Resource Summary

The monthly research summary provides a selection of recently released papers, systematic reviews, and meta-analyses related to infant and child mental health.

Each summary includes an introductory overview of the content for the month, followed by a list of selected articles. Each article is accompanied by a brief synopsis which presents the key messages and highlights. Links to abstracts, full-text articles and related resources, where available, are provided.

What's new this month in child mental health research?

This month’s highlights include:

This study looked at the associations between access to and quality of public open space and child mental health outcomes across eight Australian Capital Cities. It found that Children with access to any type of public space had lower levels of mental health difficulty and higher levels of mental health competence (positive mental health). This was even more so if the public open space had child friendly features such as a playground and a toilet nearby. Greater neighbourhood disadvantage was associated with lower access to public open spaces.

This review assesses the effectiveness of integrated primary health and social care hubs on mental health outcomes for children experiencing adversity and describes common integration dimensions of effective hubs. The review identified three studies of integrated health and social care Hubs that showed an association with improved mental health outcomes. None of the included studies were Australian. The most common dimensions of effective hubs were clinician integration (such as case management, patient-centred care and continuity of care), professional integration and organisational integration (including co-location of services).

Numerous evidence-based trauma therapies for children and adolescents have been developed to minimize the negative outcomes of post-traumatic stress disorder (PTSD). This paper derives the common elements (such as techniques or mechanisms that are similar) from evidence-based trauma therapies for children and adolescents. A substantial number of common techniques and mechanisms were found across the five evidence-based trauma therapies for children and adolescents, showing a strong overlap between therapies. Some of the common techniques included psychoeducation, relaxation, cognitive shifting. Some of the common mechanisms included consolidation, trauma processing, sharing.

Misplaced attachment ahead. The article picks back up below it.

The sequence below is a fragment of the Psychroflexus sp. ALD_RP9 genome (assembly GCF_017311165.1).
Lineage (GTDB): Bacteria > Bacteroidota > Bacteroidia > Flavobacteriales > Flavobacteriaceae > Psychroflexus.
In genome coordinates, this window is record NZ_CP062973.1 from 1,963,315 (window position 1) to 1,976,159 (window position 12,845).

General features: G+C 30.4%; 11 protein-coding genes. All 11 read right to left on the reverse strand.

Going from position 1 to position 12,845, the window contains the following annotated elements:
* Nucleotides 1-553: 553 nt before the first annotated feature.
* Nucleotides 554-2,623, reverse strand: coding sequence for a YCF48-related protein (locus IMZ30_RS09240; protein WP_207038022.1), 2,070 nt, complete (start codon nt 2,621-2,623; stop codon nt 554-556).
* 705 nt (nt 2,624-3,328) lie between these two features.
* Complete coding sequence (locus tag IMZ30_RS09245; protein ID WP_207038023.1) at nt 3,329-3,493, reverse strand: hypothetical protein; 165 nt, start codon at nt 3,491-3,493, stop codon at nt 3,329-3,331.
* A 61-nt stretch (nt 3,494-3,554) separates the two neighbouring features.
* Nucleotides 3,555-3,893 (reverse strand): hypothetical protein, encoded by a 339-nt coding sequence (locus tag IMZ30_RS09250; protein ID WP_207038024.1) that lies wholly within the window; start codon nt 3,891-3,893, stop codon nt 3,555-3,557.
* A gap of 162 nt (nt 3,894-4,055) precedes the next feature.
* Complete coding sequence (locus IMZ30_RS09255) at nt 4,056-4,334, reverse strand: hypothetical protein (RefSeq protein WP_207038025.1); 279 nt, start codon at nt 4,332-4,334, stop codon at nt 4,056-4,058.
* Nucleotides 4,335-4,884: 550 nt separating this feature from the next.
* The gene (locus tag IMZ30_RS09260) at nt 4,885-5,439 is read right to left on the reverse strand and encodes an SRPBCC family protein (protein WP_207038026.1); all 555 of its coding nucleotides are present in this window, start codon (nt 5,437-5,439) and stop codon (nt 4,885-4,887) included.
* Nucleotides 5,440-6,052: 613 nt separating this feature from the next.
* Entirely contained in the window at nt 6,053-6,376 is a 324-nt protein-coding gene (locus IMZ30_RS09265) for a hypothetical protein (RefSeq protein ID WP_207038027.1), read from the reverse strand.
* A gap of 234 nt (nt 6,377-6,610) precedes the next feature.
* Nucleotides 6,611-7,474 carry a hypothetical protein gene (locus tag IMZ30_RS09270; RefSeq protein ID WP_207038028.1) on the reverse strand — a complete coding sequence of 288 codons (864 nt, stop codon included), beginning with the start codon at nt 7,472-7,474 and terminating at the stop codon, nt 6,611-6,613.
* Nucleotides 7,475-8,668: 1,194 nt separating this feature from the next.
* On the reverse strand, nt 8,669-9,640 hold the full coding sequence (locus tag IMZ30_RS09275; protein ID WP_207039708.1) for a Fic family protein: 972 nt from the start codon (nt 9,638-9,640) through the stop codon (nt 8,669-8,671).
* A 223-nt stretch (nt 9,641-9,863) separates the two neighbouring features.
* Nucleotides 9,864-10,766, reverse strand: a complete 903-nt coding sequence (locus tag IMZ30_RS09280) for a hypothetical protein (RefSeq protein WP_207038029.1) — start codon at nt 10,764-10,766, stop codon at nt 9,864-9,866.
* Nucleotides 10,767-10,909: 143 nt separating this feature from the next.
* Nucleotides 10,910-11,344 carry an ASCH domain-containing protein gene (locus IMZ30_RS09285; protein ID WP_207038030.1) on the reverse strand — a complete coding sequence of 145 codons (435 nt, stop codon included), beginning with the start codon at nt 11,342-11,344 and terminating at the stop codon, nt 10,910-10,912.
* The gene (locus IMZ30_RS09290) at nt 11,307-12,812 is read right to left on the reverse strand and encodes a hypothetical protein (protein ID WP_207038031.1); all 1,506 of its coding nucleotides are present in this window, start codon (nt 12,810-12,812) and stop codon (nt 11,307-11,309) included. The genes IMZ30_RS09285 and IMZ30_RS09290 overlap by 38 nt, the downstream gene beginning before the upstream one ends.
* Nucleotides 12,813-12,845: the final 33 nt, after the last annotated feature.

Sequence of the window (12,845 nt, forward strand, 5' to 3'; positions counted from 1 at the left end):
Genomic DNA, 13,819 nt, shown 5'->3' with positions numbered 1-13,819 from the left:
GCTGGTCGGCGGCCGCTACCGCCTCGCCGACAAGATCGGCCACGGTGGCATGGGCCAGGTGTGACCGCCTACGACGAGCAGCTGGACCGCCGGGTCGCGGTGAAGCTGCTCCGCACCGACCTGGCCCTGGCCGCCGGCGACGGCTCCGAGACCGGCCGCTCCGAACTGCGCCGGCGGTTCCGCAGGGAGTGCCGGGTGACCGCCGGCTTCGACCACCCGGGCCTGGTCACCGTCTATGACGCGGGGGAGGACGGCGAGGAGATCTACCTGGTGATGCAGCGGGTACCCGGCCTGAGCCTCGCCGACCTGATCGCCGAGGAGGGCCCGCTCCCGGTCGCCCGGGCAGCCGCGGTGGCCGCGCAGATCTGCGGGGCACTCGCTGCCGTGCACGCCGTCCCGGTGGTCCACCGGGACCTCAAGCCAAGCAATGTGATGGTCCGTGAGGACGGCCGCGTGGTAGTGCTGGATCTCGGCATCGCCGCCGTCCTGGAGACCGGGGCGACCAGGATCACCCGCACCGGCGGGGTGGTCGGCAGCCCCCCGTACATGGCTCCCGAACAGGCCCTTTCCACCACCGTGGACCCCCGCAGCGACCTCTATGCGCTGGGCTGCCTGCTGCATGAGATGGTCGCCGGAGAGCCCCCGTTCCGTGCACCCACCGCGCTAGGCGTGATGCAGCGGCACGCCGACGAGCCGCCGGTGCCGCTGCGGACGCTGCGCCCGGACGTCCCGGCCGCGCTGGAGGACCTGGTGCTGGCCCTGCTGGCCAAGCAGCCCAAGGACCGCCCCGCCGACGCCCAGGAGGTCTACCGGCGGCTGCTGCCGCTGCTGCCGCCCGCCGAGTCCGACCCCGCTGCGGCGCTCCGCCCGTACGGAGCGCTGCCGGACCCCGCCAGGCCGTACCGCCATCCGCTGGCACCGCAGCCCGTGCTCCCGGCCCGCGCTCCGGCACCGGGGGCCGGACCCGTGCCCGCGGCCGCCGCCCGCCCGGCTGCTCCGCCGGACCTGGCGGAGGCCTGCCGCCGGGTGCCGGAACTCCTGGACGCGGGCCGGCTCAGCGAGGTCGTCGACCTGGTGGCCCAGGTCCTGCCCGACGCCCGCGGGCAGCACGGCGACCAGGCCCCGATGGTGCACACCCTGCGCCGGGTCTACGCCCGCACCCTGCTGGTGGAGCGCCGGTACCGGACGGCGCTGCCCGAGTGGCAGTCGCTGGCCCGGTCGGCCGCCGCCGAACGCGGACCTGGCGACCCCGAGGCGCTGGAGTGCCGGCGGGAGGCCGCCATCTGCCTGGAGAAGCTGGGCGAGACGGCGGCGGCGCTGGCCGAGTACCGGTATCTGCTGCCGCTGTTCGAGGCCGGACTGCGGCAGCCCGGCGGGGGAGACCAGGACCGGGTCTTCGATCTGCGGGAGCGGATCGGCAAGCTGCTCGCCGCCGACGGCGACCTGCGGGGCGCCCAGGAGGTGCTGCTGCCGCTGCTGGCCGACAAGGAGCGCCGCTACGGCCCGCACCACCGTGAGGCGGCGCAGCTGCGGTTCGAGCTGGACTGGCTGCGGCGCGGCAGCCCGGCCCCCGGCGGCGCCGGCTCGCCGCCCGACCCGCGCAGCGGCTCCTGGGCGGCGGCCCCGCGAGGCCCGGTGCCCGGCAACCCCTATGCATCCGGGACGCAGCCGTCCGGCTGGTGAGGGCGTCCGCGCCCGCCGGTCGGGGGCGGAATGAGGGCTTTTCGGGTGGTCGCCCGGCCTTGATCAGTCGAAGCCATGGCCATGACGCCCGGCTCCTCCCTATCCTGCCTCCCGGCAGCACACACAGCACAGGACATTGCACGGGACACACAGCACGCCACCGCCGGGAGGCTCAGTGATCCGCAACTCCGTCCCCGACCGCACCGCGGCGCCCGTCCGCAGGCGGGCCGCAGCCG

The amygdala is a part of the brain responsible for our flight or fight response sensitive to emotional facial expressions related to threats. Having a hyperactive amygdala can have negative effects on mental health. The study found that neighbourhood disadvantage was associated with greater right amygdala reactivity to threat, where children from these neighbourhoods were more reactive to facial expressions of anger and fear. However, positive neighbourhood social processes could mediate, or lessen, the relationship between neighbourhood disadvantage and amygdala reactivity.

Access to and quality of neighbourhood public spaces and child mental health

Access to and quality of neighbourhood public open space and children’s mental health outcomes: Evidence from population linked data across eight Australian capital cities

Authors: Alderton, A., O’Connor, M., Badland, H., Gunn, L., Boulangé, C., and Villanueva, K.

Journal: International Journal of Environmental Research & Public Health

Highlights

  • Neighbourhood-level interventions offer a promising opportunity to promote child mental health at a population level. However, a better understanding of the specific design elements, such as public open space, is needed to inform actionable policy interventions.
  • This research investigates the inequalities in access to quality neighbourhood spaces, the relationship between neighbourhood places and child mental health and whether the relationship differs based on socio-economic disadvantage.

Key findings

  • This study used data from a population linked dataset, the Australian Early Development Census (which includes questions relating to internalising and externalising difficulties) with geospatial data.
  • Associations between access to and quality of public open space and mental health outcomes were assessed taking into account demographic and contextual factors.
  • The results show inequalities in access child friendly open spaces based such that lower maternal education levels (weak-moderate evidence) and greater neighbourhood disadvantage (strong evidence) was associated with lower access to public open spaces.
  • Children with access to any type of public space had lower levels of mental health difficulty and higher levels of mental health competence (positive mental health). This was even more so if the public open space had child friendly features such as a playground and a toilet nearby.
  • Aboriginal and Torres Strait Islander children were over-represented in the group without access to child friendly public open space within 800 m.

Implications

  • Improving access to neighbourhood public open space appears to be a promising strategy for preventing mental health difficulties and promoting competence in early childhood.
  • Access to child friendly public open space with features that support extended use by families provides a key neighbourhood opportunity for skill-building and socialisation during early years.

 

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Role of integrated care in supporting child mental health

Do integrated hub models of care improve mental health outcomes for children experiencing adversity? A systematic review

Authors: Honisett, S., Loftus, H., Hall, T., Sahle, B., Hiscock, H. and Goldfeld, S.

Journal: International Journal of Integrated Care

Highlights

  • Children who face adversity have higher prevalence of mental health disorders. However, children and families experiencing adversity often do not access evidence-based services in a timely, effective manner. This can be due, in part, to fragmented services and a workforce without adequate knowledge of child mental health.
  • This review assesses the effectiveness of integrated primary health and social care hubs on mental health outcomes for children experiencing adversity and describes common integration dimensions of effective hubs.